Please bring your lunch and lawn chairs. Nebraskans for Solar will provide
a variety of cold drinks and desserts. Carpoolers may have an extra dessert.

ADDITIONAL RECOMMENDED READING
The Winnebago Community’s Renewable Energy Development A Part of Overall Mission,
by Sam Burrish, Communications Manager, Ho-Chunk, Inc.

RECOMMENDED VIEWING
A delegation of Winnebago tribal and business leaders, including Ho-Chunk Inc. CEO Lance Morgan, spoke at a luncheon on Tuesday, March 13, 2018, for state senators at the Nebraska State Capitol.

The Winnebago Community’s Renewable Energy Development A Part of Overall Mission

By Sam Burrish, Communications Manager, Ho-Chunk, Inc.

A community-scale renewable energy effort in the northeast Nebraska community of Winnebago is creating one of the largest renewable energy infrastructures in the state. A solar panel farm is among 14 renewable energy projects recently completed, part of a $700,000 total investment in renewable energy with the support of U.S. Department of Energy grants.

Ho-Chunk, Inc. and the Winnebago Tribe of Nebraska received two of only 13 national awards from the DOE. The funding includes $395,000 in grants from the Office of Indian Energy at the Department of Energy and $395,000 in matching funds from tribal sources, including Ho-Chunk, Inc.

Currently, Ho-Chunk, Inc. is working with Nebraska Renewable Energy Systems for these multiple projects. They’ve installed 1,000 solar panels at 14 sites across the Winnebago Reservation that will generate over 300 kilowatts of solar power, effectively reducing energy bills by about $40,000 a year. These projects will offset 25 to 75% of total energy usage at the sites.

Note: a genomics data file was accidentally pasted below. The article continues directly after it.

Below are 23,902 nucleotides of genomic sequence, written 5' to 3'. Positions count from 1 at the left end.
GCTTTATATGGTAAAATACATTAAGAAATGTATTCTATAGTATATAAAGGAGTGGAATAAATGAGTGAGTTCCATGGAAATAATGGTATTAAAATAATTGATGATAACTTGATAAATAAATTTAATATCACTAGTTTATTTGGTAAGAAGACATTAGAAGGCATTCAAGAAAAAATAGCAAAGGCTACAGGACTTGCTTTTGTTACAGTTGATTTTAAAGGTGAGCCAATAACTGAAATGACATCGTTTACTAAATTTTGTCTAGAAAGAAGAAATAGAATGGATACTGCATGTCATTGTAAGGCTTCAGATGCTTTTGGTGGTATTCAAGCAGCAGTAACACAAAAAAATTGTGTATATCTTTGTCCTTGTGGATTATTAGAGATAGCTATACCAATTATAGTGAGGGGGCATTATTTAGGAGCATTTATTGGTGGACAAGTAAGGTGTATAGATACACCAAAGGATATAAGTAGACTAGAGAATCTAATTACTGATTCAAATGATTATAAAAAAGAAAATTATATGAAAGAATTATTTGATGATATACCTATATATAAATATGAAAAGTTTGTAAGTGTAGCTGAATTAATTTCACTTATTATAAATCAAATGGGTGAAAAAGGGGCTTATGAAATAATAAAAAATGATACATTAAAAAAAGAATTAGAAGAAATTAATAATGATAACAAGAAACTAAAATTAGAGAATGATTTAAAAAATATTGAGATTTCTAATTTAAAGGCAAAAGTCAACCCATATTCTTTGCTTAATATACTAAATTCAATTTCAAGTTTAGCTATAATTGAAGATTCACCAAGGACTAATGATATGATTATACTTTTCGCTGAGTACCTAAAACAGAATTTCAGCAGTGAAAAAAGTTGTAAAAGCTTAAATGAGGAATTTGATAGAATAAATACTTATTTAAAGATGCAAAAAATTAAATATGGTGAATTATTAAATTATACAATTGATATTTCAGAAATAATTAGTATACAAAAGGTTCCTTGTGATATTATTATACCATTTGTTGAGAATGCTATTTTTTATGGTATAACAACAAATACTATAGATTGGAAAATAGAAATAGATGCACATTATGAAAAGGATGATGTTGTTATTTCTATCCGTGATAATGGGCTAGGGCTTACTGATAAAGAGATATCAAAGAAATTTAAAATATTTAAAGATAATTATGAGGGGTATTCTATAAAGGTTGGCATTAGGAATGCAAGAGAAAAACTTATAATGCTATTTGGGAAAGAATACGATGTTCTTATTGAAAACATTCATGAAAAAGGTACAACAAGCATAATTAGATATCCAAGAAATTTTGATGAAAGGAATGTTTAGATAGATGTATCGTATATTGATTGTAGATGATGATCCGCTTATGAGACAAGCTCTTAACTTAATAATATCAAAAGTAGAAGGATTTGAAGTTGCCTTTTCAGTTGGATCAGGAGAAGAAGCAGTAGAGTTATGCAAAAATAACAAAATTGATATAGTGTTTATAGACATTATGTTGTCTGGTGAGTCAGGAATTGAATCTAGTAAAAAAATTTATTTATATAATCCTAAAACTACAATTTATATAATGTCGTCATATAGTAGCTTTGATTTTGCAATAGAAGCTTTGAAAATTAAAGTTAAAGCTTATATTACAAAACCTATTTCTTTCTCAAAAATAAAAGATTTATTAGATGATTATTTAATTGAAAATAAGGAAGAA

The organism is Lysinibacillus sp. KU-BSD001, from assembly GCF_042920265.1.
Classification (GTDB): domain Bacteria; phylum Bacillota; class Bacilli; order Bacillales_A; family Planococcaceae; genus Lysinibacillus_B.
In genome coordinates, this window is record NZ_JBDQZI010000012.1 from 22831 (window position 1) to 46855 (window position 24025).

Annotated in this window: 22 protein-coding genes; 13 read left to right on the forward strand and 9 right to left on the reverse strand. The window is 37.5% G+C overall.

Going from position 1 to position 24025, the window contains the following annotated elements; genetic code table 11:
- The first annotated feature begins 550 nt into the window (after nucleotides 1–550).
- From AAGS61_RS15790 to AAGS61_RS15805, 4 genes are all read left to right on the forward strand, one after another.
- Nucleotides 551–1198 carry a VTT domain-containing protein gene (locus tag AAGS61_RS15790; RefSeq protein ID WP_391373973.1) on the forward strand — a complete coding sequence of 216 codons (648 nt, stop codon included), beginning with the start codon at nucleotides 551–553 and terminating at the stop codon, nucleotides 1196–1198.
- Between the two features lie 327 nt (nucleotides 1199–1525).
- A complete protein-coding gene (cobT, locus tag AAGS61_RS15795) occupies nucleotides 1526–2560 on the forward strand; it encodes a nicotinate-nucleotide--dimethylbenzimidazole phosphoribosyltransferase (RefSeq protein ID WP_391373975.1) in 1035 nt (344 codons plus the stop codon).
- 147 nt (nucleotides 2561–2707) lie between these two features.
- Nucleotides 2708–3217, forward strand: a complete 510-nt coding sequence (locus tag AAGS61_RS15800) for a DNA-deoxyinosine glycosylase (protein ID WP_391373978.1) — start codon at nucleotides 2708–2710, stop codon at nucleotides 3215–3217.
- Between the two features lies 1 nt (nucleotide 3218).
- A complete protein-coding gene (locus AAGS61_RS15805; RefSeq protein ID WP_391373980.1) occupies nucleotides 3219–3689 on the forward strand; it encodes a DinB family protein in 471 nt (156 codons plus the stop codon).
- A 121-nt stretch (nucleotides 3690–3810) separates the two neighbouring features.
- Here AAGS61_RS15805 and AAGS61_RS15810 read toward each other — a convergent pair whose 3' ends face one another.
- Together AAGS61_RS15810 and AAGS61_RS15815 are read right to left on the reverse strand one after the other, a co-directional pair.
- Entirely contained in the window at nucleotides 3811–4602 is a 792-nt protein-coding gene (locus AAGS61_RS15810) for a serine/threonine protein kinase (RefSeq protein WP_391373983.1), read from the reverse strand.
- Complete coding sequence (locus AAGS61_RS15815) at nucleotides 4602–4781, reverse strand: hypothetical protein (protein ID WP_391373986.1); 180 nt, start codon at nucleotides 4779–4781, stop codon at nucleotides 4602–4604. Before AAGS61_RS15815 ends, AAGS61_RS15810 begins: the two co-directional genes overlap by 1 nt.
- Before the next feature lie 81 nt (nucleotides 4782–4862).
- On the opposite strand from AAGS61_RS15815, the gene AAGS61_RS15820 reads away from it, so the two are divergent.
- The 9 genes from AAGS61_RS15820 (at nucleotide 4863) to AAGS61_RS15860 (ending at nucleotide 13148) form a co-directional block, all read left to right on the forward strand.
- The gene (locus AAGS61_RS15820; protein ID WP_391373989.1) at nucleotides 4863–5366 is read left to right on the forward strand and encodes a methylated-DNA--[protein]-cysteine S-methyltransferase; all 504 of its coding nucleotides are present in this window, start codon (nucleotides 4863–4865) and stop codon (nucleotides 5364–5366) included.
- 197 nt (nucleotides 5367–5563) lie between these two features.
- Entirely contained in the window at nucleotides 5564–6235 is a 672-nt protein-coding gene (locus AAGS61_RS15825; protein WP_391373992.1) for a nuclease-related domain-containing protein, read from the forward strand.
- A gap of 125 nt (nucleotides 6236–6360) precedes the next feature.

Solar installation sites include the Tribal Pow Wow Grounds, Winnebago Senior Center, the Senior Housing Complex in Ho-Chunk Village, and the solar panel farm on the north end of the community. The project also includes wind turbine replacement for Little Priest Tribal College.
Ho-Chunk, Inc.’s mission is to drive the socio-economic development of the Winnebago people through a world-class tribally-owned company. Their award-winning business model reinvests in the Tribe through programs including employment, housing, education and health. Located in northeast Nebraska, Winnebago has a tribal membership of 5,300.

Ho-Chunk, Inc’s Website

Images Courtesy of Sam Burrish: Robert Byrnes, owner of Nebraska Renewable Energy Systems (top photo) and the Winnebago Tribe’s Solar Panel Farm on the north end of the community, with one of Byrnes’ crew members working on it.

ADDITIONAL RECOMMENDED READING
Winnebago Tribe sees power from solar energy as boost to sovereignty, by Kevin Abourezk, Indianz.Com

UPCOMING EVENTS

  • Spring Ribbon Cutting
    The Winnebago Community and Renewable Energy Systems are planning a ribbon cutting ceremony later on this spring. Details will be announced in Nebraskans for Solar’s newsletter and posted on our calendar, NewsBlog and Facebook Page.
  • Summer Tour of The Winnebago Reservation’s Solar Sites
    Robert Byrnes, owner of Nebraska Renewable Energy Systems, is coordinating with the Winnebago Community to host a requested August tour for Nebraskans for Solar’ and Nebraska Solar Schools’ ListServe members. Watch our calendar and newsletters for more information.

Winnebago Reservation to add 1,000 solar panels

By Ty Rushing, Sioux City Journal

WINNEBAGO, Neb. — The Winnebago Tribe of Nebraska is going green in a big way. The reservation plans to install 1,000 solar panels across 13 sites that will generate more than 300 kilowatts of solar power that are projected to reduce energy bills by about $40,000 a year . . . Additionally, Ho-Chunk is working with Nebraska Renewable Energy Systems to bring more green projects to the reservation, a list that includes replacing the wind turbine at Little Priest Tribal College, installing a solar panel farm near the Pony Express convenience store on the north end of the reservation, and more. Click here to read more, including the list of projects.

Shown is a rendering of a solar panel array that will be built on the north side of the Winnebago Reservation near Titan Motors and the Pony Express convenience store. Thanks to grants acquired by Ho-Chunk Inc. as well as matching funds provided by the economic development corporation, the reservation is slated to have 1,000 solar panels installed across 13 sites.